Evaluation for Efficiency of Drug Delivery Systems In vitro and In vivo Plasmodium Culture using Crude Extract of Artemisia annua and artesunate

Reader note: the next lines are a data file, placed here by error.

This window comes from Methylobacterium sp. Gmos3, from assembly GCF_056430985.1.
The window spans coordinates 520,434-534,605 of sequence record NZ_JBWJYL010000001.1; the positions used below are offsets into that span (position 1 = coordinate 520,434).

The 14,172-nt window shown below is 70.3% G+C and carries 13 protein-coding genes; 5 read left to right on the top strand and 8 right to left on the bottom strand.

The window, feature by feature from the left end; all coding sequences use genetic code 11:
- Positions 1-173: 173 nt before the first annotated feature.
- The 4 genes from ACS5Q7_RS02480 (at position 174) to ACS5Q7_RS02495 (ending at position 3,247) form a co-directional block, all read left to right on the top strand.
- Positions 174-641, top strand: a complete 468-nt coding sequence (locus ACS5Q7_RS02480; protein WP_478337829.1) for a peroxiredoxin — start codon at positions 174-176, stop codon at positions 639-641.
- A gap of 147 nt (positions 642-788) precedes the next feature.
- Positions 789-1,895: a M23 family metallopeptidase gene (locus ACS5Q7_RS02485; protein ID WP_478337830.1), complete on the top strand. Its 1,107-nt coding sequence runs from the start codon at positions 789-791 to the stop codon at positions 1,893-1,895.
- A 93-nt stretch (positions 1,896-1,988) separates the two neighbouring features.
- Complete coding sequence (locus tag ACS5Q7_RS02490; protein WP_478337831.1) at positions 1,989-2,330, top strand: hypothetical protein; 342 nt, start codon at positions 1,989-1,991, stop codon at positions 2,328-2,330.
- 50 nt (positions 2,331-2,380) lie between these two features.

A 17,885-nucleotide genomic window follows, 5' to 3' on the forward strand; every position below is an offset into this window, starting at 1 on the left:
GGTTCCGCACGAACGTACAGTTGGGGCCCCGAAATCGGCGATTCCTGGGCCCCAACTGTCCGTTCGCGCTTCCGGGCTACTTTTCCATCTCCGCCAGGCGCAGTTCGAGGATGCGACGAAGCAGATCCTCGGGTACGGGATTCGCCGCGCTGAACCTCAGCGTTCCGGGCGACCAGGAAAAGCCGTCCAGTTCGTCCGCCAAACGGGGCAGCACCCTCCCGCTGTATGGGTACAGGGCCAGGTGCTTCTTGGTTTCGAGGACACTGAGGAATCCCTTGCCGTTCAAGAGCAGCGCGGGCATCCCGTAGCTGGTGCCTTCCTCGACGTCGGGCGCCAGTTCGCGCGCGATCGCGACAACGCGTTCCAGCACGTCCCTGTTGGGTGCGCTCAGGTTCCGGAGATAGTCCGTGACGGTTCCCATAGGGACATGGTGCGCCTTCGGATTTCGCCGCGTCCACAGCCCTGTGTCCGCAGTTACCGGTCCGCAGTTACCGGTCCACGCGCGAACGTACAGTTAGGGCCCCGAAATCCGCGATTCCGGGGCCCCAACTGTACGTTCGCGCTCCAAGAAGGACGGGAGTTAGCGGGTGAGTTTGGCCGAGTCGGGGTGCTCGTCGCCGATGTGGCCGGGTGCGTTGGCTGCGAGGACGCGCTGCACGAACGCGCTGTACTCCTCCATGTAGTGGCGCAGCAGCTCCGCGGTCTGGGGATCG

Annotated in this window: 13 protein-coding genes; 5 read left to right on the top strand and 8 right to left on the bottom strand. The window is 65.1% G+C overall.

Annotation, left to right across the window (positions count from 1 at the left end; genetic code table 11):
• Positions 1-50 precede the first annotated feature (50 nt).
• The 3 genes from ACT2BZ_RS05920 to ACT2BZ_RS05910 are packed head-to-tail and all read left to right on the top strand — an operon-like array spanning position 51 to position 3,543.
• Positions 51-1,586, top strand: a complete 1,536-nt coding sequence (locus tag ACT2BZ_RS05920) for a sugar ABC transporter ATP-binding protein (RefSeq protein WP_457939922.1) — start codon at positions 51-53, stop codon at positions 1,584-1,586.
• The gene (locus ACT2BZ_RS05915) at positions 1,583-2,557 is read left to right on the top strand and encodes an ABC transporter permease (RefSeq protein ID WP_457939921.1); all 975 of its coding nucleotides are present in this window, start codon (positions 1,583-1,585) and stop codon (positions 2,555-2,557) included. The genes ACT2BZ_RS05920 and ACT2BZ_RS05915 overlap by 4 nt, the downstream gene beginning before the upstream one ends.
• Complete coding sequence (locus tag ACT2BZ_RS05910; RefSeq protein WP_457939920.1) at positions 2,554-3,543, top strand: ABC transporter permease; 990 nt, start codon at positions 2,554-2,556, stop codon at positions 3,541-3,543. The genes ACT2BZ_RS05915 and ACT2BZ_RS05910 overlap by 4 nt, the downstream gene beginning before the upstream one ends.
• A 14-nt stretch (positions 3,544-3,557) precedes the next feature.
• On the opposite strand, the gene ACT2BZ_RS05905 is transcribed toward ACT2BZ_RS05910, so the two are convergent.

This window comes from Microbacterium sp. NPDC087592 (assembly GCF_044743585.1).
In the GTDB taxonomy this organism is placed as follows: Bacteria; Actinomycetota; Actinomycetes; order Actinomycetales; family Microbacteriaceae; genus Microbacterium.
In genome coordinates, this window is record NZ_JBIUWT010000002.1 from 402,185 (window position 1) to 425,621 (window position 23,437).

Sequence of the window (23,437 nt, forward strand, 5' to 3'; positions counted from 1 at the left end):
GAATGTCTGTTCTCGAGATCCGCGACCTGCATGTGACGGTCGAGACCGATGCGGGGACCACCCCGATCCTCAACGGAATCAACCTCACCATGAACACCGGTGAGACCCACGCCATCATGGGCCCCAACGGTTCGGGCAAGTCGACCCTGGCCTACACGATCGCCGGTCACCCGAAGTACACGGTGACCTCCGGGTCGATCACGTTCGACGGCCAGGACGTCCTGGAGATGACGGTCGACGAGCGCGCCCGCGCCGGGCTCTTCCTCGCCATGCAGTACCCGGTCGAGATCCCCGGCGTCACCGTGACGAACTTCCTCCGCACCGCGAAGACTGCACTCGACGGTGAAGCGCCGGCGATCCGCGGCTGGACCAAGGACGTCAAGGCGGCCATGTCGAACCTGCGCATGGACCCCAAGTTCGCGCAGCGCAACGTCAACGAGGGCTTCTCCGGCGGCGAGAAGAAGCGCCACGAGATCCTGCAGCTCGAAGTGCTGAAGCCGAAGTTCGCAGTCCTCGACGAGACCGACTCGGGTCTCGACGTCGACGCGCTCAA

Parasitic diseases such as malaria, leishmaniasis, and trypanosomiasis represent a significant global burden and pose a great challenge to drug discovery and delivery to scientists due to their intracellular nature and disseminated locations. Moreover, poor rate of discovery in the anti-parasitic segment seen in last few decades has necessitated effective management of existing drugs by modulating their delivery. Nanoparticles (NPs) were proposed as drug carriers over 30 years ago and have received growing attention since, mainly due to their stability, enhanced loading capabilities and control over physicochemical properties. This research work emphasized on the biological and biopharmaceutical issues to be considered in the design of delivery strategy for treating plasmodium infection and role of nanoparticles in optimizing the delivery of anti-malarial drugs of natural and synthetic origin. In present study nanoparticles were prepared by using ionotropic gelation with Tpp anions ,liposomes were prepared by using thin film hydration,and phytosomes were prepared using complexing polyphenolic phytoconstituents with phosphatidylcholine.This study through in vitro and in vivo assays indicates that drug delivery system increases therapeutic index of traditional and novel drugs is enhanced via the increase of specificity due to targeting of drugs to a particular tissue, cell or intracellular compartment, the control over release kinetics, the protection of the active agent or a combination of the above.